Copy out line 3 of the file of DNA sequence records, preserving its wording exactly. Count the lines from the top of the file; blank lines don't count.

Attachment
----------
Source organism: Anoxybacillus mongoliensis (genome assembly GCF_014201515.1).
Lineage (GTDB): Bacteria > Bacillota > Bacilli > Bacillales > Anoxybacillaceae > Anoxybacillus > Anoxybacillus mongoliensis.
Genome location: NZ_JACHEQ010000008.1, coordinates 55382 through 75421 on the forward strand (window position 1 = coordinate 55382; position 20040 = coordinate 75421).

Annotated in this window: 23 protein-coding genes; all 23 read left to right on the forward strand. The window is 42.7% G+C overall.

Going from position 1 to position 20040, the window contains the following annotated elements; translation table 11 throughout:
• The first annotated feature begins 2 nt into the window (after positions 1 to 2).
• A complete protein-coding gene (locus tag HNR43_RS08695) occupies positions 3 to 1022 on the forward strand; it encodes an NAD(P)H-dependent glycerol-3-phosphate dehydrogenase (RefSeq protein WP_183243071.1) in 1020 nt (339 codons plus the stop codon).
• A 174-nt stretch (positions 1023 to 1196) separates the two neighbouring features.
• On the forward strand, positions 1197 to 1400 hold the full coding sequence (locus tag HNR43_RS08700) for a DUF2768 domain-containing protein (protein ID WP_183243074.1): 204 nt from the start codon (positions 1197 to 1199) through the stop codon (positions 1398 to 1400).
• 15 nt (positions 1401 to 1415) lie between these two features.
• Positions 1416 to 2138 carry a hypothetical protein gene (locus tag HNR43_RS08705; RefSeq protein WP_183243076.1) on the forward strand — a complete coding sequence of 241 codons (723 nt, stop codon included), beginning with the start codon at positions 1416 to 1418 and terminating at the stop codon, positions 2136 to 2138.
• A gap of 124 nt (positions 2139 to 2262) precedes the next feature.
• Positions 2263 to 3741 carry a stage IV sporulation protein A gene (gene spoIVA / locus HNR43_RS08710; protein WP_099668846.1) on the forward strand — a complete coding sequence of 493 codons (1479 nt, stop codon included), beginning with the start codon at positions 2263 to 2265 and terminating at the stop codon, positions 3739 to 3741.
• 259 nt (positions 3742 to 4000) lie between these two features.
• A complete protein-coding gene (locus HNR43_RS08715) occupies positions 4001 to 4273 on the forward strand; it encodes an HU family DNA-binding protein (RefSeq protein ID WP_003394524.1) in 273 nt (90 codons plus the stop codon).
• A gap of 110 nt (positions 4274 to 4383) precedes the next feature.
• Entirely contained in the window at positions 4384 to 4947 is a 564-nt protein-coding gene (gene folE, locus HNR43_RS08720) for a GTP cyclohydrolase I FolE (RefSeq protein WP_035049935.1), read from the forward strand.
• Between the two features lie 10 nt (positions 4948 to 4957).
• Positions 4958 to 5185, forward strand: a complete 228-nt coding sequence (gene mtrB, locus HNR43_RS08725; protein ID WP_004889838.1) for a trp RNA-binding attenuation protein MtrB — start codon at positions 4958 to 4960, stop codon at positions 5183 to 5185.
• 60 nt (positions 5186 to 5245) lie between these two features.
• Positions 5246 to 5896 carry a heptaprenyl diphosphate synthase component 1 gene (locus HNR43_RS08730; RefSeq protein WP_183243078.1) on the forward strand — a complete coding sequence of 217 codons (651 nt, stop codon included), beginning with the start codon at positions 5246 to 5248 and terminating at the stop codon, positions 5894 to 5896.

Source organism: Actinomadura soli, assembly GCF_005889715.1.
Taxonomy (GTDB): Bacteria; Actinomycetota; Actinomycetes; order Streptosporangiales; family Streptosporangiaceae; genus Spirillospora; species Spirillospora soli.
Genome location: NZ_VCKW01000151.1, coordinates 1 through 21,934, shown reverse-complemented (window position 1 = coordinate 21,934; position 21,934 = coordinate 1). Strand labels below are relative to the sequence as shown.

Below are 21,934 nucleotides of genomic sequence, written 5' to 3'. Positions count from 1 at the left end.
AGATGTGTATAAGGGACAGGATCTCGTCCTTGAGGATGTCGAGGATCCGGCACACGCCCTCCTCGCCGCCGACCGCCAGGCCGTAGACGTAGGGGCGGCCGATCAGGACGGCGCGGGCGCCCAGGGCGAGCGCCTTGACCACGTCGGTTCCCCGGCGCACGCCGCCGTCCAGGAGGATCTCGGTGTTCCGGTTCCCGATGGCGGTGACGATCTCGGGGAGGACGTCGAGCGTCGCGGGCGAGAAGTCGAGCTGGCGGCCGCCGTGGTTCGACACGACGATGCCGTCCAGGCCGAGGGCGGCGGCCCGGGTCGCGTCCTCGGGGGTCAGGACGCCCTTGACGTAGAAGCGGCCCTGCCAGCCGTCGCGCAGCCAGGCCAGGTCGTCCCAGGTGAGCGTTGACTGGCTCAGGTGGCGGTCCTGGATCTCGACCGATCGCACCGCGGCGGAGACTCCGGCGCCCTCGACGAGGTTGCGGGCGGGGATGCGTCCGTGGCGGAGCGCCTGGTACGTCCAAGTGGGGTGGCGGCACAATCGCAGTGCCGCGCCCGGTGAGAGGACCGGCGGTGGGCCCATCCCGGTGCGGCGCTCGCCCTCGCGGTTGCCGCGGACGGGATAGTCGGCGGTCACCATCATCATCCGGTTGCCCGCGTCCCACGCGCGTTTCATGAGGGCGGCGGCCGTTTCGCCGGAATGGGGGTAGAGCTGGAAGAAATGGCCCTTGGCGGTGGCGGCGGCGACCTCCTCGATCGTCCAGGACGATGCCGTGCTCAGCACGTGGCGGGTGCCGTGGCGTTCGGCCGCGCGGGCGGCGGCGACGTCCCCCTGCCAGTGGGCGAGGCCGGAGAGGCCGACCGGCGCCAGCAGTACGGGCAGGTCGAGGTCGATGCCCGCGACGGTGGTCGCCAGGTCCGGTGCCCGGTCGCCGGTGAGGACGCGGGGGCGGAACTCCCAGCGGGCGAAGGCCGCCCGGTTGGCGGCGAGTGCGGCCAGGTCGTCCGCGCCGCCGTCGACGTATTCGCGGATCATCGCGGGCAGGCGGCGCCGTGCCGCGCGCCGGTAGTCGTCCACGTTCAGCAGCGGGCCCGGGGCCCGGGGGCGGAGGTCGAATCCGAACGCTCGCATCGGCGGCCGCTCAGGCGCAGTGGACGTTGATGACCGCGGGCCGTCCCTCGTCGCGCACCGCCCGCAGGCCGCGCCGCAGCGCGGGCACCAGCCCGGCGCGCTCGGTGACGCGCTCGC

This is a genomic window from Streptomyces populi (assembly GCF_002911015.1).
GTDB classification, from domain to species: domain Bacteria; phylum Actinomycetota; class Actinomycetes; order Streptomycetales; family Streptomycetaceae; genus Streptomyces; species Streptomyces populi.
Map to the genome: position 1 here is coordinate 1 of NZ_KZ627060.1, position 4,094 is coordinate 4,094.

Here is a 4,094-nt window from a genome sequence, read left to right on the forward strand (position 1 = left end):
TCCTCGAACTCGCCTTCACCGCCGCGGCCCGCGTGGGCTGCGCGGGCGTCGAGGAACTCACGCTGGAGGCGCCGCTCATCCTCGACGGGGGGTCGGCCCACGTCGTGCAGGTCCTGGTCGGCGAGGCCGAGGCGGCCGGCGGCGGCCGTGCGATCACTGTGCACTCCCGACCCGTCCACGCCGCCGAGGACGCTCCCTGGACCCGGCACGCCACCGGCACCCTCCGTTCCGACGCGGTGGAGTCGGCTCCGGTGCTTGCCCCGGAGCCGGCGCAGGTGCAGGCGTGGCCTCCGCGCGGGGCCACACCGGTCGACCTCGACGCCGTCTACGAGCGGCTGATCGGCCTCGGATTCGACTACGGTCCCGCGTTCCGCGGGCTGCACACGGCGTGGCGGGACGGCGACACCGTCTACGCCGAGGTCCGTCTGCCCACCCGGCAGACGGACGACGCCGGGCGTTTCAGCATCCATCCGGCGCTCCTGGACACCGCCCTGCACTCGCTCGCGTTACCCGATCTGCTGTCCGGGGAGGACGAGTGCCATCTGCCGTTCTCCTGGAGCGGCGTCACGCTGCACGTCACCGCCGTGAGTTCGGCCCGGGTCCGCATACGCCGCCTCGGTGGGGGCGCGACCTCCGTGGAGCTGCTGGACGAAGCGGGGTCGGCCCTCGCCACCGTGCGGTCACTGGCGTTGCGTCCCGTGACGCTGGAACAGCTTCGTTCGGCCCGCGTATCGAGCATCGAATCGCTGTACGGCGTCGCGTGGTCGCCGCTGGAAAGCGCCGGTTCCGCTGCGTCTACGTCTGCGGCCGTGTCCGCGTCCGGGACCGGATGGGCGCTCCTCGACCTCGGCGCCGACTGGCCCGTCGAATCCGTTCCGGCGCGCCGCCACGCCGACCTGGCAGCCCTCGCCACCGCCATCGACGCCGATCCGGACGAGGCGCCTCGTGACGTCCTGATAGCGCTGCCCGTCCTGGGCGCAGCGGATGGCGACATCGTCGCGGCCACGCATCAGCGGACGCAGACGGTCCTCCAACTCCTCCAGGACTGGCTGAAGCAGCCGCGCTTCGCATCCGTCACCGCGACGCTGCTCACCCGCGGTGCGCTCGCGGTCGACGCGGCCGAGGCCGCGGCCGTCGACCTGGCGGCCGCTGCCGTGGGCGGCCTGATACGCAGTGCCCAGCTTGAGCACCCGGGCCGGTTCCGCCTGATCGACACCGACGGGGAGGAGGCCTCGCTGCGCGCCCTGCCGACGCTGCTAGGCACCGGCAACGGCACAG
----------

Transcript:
Genome location: NZ_JACHEQ010000008.1, coordinates 55382 through 75421 on the forward strand (window position 1 = coordinate 55382; position 20040 = coordinate 75421).